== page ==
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December 17th, 2001 Issue #87

Hong Kong Digital is a recurring series of movie reviews by John Charles -- associate editor / film reviewer for Video Watchdog magazine and the author of The Hong Kong Filmography.

This month marked the end of an era, as Toronto's last Chinese theatre, the Long Shong I & II, closed its doors, another victim of Hollywood and HK video companies' rapid release policies. For the first time in literally decades, there is now nowhere in Toronto to see HK movies on the big screen, save for occasional showings at rep houses like The Royal. The Aberdeen Centre Theatre in Richmond, British Columbia is now Canada's sole remaining Chinese movie house.

It has been less than a decade since I regularly caught double bills at The Far East Theatre (with its local business ads between features and hovering, ever-present clouds of cigarette smoke) and The Mandarin Theatre (with its upwardly slanting layout and perpertually leaky roof) on Spadina Avenue but it is now beginning to seem like a lifetime. In fact, writing this, I almost feel like an old man telling his grandchildren about some long-forgotten age. We'll always have video but, for those of us who really caught the HK movie bug via regular visits to these long-shuttered venues, things will never quite be the same.

John Charles

The Rapist
(1994; Concept Link Productions)

Cover art courtesy Ocean Shores.

A Masterpiece
Highly Recommended
Very Good
Marginal Recommendation
Not Recommended
Definitely Not Recommended

Cantonese: Tuen Mun sik moh
Mandarin: Tun Men se mo
English: Tuen Mun Rapist


The early 90s saw a rash of nasty Category III True Crime pictures hitting theatres and, while fare like DR. LAMB, THE UNTOLD STORY, LEGAL INNOCENCE, and REMAINS OF A WOMAN have been well documented by Western writers, Cha Chuen-yee's THE RAPIST got lost in the shuffle. Based on a series of sexual assaults in Tuen Mun (also documented in the shot-on-video feature PORTRAIT OF A SERIAL RAPIST, which bears the same Chinese title as this film and was also released in 1994), THE RAPIST deserves its Adults-Only status but is a comparatively subdued police procedural that works fairly well on its level.

Chan Kwok-bong (left) and Lee Kar-sing (right). Image courtesy Ocean Shores.

Organized Crime Bureau officer Lau Man-ching (Chan Kwok-bong) is assigned to the case and finds his work immediately hampered by potential witnesses who refuse to aid in the investigation. Studying the files for the past two years, Lau deduces that the crimes are all the work of one individual and narrows the possible locations of the next attack down to three housing estates. Unfortunately, the police stakeout the wrong building, leaving the culprit (Lee Kar-sing) free to strike again.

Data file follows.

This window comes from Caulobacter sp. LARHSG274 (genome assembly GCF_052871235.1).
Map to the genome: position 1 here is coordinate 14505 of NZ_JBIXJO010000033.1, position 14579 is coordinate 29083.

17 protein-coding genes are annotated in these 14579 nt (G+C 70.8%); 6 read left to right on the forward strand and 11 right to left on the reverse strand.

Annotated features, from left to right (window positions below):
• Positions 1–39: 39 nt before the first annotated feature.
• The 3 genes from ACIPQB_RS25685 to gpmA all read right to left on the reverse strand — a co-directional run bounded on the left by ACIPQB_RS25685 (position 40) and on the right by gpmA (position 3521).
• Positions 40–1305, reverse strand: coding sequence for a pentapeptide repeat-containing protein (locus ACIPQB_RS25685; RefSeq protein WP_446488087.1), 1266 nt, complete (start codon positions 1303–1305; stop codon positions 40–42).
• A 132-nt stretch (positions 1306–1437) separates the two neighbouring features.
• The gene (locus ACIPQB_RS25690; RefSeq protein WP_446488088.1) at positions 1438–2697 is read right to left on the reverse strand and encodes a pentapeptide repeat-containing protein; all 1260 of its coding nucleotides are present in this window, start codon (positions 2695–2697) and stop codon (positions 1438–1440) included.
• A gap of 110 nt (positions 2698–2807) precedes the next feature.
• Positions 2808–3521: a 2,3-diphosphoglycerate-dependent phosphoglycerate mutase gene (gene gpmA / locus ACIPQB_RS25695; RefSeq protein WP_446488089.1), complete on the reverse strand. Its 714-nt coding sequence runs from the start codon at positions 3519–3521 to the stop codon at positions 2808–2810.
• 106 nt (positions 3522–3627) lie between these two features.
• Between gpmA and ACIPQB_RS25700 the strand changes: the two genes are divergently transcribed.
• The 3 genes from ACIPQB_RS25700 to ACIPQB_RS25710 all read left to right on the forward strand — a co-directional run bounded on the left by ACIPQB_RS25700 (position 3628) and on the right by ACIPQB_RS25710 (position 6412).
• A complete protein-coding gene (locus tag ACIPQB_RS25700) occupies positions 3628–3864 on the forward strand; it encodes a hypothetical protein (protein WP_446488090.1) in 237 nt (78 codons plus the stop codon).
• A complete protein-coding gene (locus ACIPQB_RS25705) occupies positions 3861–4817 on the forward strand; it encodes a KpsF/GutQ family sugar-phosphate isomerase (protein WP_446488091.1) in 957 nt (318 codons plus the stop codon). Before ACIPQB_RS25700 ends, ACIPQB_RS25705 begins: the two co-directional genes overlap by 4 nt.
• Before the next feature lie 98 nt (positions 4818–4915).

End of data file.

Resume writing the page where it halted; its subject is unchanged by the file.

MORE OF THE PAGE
Farini Cheung Yui-ling. Image courtesy Ocean Shores.

As with Cha's LEGAL INNOCENCE, there is a bit more style and intelligence than usual on display here and Lau's team (which includes TWENTY SOMETHING's Farini Cheung Yui-ling in the sort of part often played by Emily Kwan Bo-wai) is thankfully not the group of obnoxious idiots found in Danny Lee Sau-yin's productions. The film also benefits from some fine location work in dimly lit apartment building corridors and grimy back alleys, a reasonable degree of suspense during the various stalking sequences, and a competent turn by Lee (whose troubled deviant is depicted in a more realistic fashion than the cartoonish monstrosities usually played by Anthony Wong Chau-sang and Ben Ng Ngai-cheung).

DVD Specs:

Ocean Shores #DV-132
Dolby Digital 2.0
Cantonese and Dubbed Mandarin Language (both post-synched)
Permanent Subtitles In Chinese and English
12 Chapters
Letterboxed (1.70:1)
Coded for ALL Regions
90 Minutes
Contains sexual violence and mid-range violence

Film Board Ratings and Consumer Advice

Hong Kong: III [Passed With Cuts]


As with most Ocean Shores DVDs, the transfer here is the one originally created for the company's laserdisc. Colors tend to be light, contrasts are middling, and dark sequences are sometimes grainy. The print is also afflicted by a dusting of speckles; the Cantonese track is rather noisy and suffers from a brief dropout. There is also no video matte, which causes slight fluctuations in the aspect ratio. Unlike some of the company's discs, this one has chapter stops but there is still no menu and no extras.

THE RAPIST is available at Poker Industries.

Click here for more information about The Hong Kong Filmography

Copyright © John Charles 2000, 2001. All Rights Reserved.
E-mail: mail@dighkmovies.com

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